I was walking to work the other day and I was handed some campaign material. It took the form of a little yellow box and it rattled attractively with sweets inside. A big eye and campaign slogan was written on one side. On the other side, in small print, it said 'Remember at crossings that drivers must give way to you, but remember also that you as a pedestrian must not step out onto the crossing without checking the vehicles that are approaching.'

I became so engrossed in the small text, the yellow box and the tempting sweeties that I stepped out onto a crossing without checking and almost got mowed down by a cycle courier.

So rule number 1 when crossing a road: do not read small yellow boxes and fantasise about sweets.

The rest, well, it's just common sense.

Friday, 30 April 2010

The humane airline

As the ash cloud hovers ominously over Europe, so does the discussion and debate about reimbursements, damages and loans.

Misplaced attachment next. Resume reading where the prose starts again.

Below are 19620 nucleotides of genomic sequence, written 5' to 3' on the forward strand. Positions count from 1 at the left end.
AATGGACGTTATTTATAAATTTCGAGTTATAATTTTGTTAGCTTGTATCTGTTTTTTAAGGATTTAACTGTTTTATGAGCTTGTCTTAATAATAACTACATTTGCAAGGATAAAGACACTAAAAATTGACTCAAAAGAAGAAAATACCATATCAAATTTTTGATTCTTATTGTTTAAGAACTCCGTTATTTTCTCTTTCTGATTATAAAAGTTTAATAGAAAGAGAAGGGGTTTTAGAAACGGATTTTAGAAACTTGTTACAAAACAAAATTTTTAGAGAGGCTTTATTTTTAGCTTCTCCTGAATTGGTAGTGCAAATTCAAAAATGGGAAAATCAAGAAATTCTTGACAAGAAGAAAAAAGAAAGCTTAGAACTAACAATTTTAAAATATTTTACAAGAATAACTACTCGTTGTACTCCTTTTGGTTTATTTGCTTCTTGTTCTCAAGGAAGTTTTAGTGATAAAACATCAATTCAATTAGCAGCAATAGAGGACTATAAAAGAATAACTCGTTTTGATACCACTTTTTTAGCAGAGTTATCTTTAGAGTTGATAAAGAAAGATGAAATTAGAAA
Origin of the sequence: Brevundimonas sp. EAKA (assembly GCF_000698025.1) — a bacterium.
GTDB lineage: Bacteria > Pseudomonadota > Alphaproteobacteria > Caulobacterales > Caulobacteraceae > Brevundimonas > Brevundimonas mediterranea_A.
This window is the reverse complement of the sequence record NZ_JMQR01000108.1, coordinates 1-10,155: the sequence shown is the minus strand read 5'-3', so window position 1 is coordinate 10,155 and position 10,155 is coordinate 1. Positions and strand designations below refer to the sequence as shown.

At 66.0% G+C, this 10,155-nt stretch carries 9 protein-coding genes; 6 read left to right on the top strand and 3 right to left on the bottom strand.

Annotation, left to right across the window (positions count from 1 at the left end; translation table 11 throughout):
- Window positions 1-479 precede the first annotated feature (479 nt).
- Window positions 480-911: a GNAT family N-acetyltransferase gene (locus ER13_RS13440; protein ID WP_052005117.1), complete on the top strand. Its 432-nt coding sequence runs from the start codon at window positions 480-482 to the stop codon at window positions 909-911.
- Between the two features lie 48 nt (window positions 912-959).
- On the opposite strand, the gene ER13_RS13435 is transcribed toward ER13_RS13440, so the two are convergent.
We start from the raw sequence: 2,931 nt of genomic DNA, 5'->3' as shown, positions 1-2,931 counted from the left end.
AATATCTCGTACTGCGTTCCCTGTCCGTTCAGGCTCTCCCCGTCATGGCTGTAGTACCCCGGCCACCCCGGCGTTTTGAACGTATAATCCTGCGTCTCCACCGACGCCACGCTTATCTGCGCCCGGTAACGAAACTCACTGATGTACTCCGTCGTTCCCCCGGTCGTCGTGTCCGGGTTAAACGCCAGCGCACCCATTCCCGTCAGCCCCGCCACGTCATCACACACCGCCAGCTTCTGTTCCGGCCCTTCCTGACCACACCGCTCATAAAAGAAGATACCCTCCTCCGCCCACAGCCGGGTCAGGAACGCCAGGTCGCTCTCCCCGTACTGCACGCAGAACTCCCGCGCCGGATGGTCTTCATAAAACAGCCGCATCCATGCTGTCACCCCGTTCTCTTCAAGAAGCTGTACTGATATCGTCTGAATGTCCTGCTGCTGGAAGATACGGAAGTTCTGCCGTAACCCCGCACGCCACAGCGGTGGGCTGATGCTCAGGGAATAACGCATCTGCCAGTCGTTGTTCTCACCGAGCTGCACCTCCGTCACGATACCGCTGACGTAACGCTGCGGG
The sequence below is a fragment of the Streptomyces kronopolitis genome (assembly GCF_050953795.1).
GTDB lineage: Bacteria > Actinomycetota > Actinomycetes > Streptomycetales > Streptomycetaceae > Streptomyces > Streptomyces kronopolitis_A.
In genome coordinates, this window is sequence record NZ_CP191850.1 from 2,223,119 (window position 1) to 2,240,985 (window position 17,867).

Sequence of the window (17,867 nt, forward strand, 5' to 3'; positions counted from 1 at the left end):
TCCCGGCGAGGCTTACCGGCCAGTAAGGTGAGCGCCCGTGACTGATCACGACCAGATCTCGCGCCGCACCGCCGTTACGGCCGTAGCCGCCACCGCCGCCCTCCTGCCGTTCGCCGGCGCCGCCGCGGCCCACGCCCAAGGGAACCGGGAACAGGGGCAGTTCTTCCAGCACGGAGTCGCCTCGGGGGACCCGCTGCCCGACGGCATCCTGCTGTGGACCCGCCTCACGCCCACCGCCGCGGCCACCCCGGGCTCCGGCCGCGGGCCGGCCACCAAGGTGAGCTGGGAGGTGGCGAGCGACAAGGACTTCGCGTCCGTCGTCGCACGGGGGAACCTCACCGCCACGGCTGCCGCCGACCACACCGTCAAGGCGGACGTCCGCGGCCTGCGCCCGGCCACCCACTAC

I flew to Bangkok, and was stranded there, with SAS. I cannot praise them highly enough. We passengers were provided with bus transportation, with hotel accommodation, with breakfast, with lunch, with dinner. We were given a voucher to cover email time and 3 minutes of international phone calls.

Other airlines made their passengers sleep at the airport, or pay for their own hotel and food. FinnAir flew people to Helsinki but, prior to boarding, made them sign a waiver to say they did not demand FinnAir should take them onwards to their final destination. So, once landed in Helsinki, passengers had to organise their own transportation to Copenhagen, Paris or wherever they were headed.